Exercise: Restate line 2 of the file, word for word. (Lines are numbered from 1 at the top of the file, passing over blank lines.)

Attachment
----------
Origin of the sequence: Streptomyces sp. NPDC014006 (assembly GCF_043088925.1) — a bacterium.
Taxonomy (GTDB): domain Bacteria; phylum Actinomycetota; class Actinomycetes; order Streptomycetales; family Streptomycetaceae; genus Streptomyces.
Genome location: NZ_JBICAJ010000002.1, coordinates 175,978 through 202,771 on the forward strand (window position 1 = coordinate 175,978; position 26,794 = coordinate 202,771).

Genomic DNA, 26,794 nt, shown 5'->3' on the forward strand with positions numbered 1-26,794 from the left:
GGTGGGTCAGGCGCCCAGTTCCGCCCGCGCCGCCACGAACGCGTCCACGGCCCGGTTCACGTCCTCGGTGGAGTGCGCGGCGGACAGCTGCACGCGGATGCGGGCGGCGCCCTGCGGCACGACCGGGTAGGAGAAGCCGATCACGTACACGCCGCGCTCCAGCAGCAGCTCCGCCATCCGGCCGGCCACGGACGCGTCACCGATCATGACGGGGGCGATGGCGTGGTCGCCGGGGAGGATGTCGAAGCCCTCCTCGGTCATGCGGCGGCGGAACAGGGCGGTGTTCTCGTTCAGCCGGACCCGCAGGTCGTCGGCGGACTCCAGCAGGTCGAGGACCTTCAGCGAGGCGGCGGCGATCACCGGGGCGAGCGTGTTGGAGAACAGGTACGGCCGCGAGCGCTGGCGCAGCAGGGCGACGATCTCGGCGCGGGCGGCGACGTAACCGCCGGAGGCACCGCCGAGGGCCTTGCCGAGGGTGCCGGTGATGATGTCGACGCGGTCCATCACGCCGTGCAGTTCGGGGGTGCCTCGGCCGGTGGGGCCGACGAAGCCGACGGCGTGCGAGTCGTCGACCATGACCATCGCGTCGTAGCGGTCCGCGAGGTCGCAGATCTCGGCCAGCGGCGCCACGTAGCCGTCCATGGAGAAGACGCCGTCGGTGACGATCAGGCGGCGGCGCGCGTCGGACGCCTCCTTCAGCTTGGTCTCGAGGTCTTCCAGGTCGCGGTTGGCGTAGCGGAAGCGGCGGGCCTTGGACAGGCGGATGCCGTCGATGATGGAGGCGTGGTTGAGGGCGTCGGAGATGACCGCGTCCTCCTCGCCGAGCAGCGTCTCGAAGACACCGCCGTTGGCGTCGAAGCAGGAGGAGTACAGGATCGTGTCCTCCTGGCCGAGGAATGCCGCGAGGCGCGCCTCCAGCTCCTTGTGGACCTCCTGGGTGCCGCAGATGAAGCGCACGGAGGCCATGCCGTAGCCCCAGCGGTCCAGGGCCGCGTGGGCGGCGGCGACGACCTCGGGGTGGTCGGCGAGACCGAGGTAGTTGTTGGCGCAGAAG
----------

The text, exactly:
Taxonomy (GTDB): domain Bacteria; phylum Actinomycetota; class Actinomycetes; order Streptomycetales; family Streptomycetaceae; genus Streptomyces.